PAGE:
The Ultimate Guide to Software and Source Code Escrow - Chapter 2


Who’s who in a software escrow agreement?

We use the following terms interchangeably throughout this article:

The licensor is typically a software developer or vendor who deposits source code and other materials into escrow. They're also referred to as the depositor. The client, or the authorized end-user, is typically  referred to as the beneficiary or licensee. A neutral third party, such as Codekeeper, typically serves as the escrow agent, providing secure storage of the source code and other materials, and making available (releasing) the contents of an escrow account to its beneficiary (or, beneficiaries) — upon a release condition being met.



Depositor or Licensor

Typically, the depositor/licensor tends to be a smaller software development team in comparison to their beneficiary counterpart. Once one of their clients begins to rely more heavily on their software for operations, concerns usually arise over the continuity and security of that system. 


During renegotiation of their licensing agreement, the client might request that the system in question be deposited into escrow. Should any adverse, unforeseen event take place, the client will be able to retrieve the valuable code and IP, and resume operations as usual.

These smaller development teams can also use software escrow as a selling point for their services, reassuring potential clients that if anything happens to the firm, the IP is secure in storage, up to date, and ready to be released once a trigger event takes place. 

enterprise, source code escrow

6 Tips for Securing Your Development Outsourcing


If you’re thinking about outsourcing your development, you must surely be wondering about how to keep your data secured.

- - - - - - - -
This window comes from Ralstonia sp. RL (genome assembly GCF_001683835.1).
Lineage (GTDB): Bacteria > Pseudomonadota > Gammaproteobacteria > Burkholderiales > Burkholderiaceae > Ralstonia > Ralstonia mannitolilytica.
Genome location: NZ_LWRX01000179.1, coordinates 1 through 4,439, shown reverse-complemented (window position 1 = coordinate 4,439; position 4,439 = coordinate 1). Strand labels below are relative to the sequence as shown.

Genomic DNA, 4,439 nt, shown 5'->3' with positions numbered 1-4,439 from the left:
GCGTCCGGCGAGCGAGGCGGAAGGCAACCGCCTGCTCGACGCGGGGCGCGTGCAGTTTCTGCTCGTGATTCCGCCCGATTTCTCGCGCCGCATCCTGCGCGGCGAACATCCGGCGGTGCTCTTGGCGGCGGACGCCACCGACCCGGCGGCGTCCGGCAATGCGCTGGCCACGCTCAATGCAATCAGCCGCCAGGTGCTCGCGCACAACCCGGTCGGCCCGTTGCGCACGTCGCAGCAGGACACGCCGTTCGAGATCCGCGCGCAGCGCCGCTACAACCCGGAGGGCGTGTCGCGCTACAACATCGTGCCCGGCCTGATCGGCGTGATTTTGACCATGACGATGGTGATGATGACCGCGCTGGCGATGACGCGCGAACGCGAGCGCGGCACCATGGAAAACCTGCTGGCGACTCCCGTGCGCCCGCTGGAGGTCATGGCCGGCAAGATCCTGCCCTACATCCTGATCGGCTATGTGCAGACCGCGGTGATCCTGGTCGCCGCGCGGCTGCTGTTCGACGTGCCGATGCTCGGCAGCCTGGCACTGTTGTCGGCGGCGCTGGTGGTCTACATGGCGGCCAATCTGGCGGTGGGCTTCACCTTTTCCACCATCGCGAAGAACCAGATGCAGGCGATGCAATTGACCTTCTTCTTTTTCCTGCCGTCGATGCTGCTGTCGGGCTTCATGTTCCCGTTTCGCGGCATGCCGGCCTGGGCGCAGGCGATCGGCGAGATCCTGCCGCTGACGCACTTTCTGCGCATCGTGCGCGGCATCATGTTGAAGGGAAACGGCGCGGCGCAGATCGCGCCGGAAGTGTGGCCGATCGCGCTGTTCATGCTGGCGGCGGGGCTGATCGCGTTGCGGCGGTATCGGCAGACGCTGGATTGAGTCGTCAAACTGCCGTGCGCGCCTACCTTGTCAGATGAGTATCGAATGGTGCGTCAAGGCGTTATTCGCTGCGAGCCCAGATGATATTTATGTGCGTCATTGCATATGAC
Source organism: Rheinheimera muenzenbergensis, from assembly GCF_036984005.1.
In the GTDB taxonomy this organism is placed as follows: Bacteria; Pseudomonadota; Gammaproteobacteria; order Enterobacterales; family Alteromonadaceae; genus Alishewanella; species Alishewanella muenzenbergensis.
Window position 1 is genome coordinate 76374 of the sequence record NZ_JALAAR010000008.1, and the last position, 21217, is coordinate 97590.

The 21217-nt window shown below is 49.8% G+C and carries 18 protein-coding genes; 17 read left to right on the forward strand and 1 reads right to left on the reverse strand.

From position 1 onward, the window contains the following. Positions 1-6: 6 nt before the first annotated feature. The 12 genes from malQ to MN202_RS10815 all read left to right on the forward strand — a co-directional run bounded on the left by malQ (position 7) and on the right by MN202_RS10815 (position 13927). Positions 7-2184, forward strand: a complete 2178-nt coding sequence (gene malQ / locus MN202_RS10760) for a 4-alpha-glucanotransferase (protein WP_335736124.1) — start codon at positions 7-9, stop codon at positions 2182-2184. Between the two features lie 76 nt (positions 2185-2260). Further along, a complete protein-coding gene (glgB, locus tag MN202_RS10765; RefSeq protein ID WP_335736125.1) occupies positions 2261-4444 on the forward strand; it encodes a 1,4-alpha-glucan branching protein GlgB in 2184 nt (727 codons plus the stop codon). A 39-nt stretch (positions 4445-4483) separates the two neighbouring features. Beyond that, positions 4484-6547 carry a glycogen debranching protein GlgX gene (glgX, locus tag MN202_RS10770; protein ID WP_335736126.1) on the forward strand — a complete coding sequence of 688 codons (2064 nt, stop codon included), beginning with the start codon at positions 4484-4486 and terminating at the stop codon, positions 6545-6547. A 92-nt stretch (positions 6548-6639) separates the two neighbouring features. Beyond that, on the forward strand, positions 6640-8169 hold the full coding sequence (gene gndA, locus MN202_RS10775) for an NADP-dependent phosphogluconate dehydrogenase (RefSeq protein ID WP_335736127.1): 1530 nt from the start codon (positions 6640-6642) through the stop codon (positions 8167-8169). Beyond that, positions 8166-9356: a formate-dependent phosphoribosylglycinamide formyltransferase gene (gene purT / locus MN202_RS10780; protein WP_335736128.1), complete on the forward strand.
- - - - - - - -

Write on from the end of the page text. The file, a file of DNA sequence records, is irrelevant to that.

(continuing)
Data breaches are a real danger that can lead to fines and a damaged reputation. It's very important to understand how your data is being handled by everyone you work with, especially when working with agencies in different countries where the laws may differ.

This article gives you six tips on securing your development outsourcing. These tips include protecting your intellectual property (IP), asking about security certifications, limiting privileges, forming an airtight agreement, and preventing breaches.



Protect Your Intellectual Property

Before outsourcing your development, you must be familiar with intellectual property laws. If you’re outsourcing out of your country, you will also need to review the intellectual property protection laws in that country.

You can then discuss intellectual property policies with your selected agency. You will want to make sure they understand the laws and that they follow the rules.
Ask about their security measures around intellectual property protection. For example, do their employees sign non-disclosure agreements (NDA)? The agency should be able to provide these details in-depth. If not, take it as a red flag. You can also discuss discrepancies and have your lawyer add this to your contract.

The agency should be able to provide these details in-depth. If not, take it as a red flag. You can also discuss discrepancies and have your lawyer add this to your contract.